Vishal Vishnu Thakur1, Ranjit Devidas Rangnekar2, Shashank Aroor3, Krishnakumar Kesavapisharady4, Mathew Abraham4
  1. Department of Neurosurgery, Oscar Super Speciality Hospital, Rohtak, Haryana, India,
  2. Department of Neurosurgery, Southmead Hospital, Bristol, United Kingdom,
  3. Department of Neurosurgery, University of Manitoba, Winnipeg, Manitoba, Canada,
  4. Department of Neurosurgery, Sree Chitra Tirunal Institute for Medical Sciences and Technology, Thiruvananthapuram, Kerala, India.

Correspondence Address:
Krishnakumar Kesavapisharady, Department of Neurosurgery, Sree Chitra Tirunal Institute for Medical Sciences and Technology, Thiruvananthapuram, Kerala, India.


Copyright: © 2021 Surgical Neurology International This is an open-access article distributed under the terms of the Creative Commons Attribution-Non Commercial-Share Alike 4.0 License, which allows others to remix, tweak, and build upon the work non-commercially, as long as the author is credited and the new creations are licensed under the identical terms.

How to cite this article: Vishal Vishnu Thakur1, Ranjit Devidas Rangnekar2, Shashank Aroor3, Krishnakumar Kesavapisharady4, Mathew Abraham4. Conus medullaris intramedullary arachnoid cyst- case report and review of the literature. 27-Jul-2021;12:370

How to cite this URL: Vishal Vishnu Thakur1, Ranjit Devidas Rangnekar2, Shashank Aroor3, Krishnakumar Kesavapisharady4, Mathew Abraham4. Conus medullaris intramedullary arachnoid cyst- case report and review of the literature. 27-Jul-2021;12:370. Available from:

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Background: Spinal intramedullary cysts present a radiological dilemma. We present a rare case of a conus intramedullary arachnoid cyst and report on its differentiating features and management.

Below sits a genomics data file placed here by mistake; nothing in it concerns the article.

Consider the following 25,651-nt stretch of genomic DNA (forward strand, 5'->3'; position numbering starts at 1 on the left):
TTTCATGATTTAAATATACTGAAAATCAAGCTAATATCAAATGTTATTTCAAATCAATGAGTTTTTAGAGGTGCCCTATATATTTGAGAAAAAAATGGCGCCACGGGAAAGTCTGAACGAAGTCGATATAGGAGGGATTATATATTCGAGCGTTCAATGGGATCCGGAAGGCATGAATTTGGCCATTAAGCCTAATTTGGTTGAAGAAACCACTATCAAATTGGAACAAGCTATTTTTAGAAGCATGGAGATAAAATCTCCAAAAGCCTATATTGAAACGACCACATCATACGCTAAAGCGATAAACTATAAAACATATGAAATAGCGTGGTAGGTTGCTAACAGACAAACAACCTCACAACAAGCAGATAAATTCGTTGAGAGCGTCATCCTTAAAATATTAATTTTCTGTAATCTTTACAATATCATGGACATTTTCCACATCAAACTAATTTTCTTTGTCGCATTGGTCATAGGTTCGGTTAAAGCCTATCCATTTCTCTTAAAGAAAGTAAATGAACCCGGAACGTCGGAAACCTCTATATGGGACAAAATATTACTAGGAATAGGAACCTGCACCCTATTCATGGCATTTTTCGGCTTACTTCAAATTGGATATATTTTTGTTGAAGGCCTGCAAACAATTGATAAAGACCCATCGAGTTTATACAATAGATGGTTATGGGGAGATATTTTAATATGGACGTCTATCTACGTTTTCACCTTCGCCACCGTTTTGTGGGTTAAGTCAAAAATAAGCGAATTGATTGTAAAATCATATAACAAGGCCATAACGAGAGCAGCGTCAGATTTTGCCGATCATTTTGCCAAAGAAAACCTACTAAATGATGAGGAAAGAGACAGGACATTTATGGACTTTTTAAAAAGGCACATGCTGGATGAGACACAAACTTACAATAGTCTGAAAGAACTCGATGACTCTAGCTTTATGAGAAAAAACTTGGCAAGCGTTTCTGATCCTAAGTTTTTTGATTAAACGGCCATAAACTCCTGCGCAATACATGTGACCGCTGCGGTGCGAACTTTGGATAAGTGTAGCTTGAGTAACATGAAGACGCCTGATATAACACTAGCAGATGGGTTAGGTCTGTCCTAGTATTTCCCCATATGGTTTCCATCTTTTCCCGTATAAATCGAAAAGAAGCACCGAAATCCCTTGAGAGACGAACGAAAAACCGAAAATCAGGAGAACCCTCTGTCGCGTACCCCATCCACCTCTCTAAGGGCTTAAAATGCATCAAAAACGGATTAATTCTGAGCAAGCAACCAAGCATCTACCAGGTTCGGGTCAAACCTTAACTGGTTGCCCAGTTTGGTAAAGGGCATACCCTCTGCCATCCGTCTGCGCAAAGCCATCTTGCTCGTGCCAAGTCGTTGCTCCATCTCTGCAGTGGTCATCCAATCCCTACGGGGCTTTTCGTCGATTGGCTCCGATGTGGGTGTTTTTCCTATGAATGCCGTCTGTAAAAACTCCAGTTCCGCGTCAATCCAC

Case Description: We report a case of a 30-month-old child who presented with decreased gluteal sensation and urinary dribbling for 6 months. Apart from some slowness in walking, the power was normal in all four limbs. Imaging showed a non-enhancing, T2-weighted hyperintense 12 × 8 mm conus intramedullary cyst without any edema. A T12-L1 laminotomy followed by marsupialization of the cyst was done. Histopathology was suggestive of an arachnoid cyst. The postoperative course was uneventful with improvement in muscle strength and achievement of regular milestones. We also present the pertinent review of the literature to date.

Conclusion: Intramedullary arachnoid cysts are a rare entity and should form the differential diagnosis for cysts presenting in the conus medullaris. Simple decompressive options may suffice for symptomatic cases and radical excision may be avoided. A high index of suspicion is essential considering the subtle nature of presenting symptoms.

Keywords: Conus medullaris cyst, Intramedullary arachnoid cyst, Spinal arachnoid cyst


Intramedullary cystic lesions comprise a small subgroup of spinal lesions. Their radiological isolation is difficult due to common morphology. This makes choosing the correct surgical approach difficult. Usually, the diagnosis of the intramedullary cystic lesion is done on intraoperative or histopathological grounds.[ 14 ] Intramedullary arachnoid cysts (IMACs) represent an extremely rare entity among the intramedullary cystic lesions, with only 24 cases reported so far in the English literature. Although reported at different spinal levels, they are commonly found in the dorsal region in both pediatric and adult age groups.[ 19 ] Cysts in the conus medullaris represent a distinct entity with respect to the peculiar clinical presentation due to the particular anatomy of the conus.[ 15 ] We report a 30-month-old symptomatic male child with an IMAC in the region of conus medullaris who underwent marsupialization of the cyst. We also review pertinent literature on IMAC.


We present a 30-month-old male child with a normal perinatal history who was referred to our center with a history of decreased sensation over the gluteal region along with persistent dribbling of urine for 6 months. Neurological examination was normal, except for decreased perianal sensations. He was able to walk but at a slower pace than before; however, the exact power could not be graded due to the age factor limiting communication. Magnetic resonance imaging (MRI) of the spine showed a well-defined intramedullary cystic lesion of size 12 × 8 × 8 mm in the conus medullaris at the T12-L1 level, which was hypointense on T1-weighted images and hyperintense on T2-weighted images with no perilesional edema, solid component, or contrast enhancement [ Figure 1 ].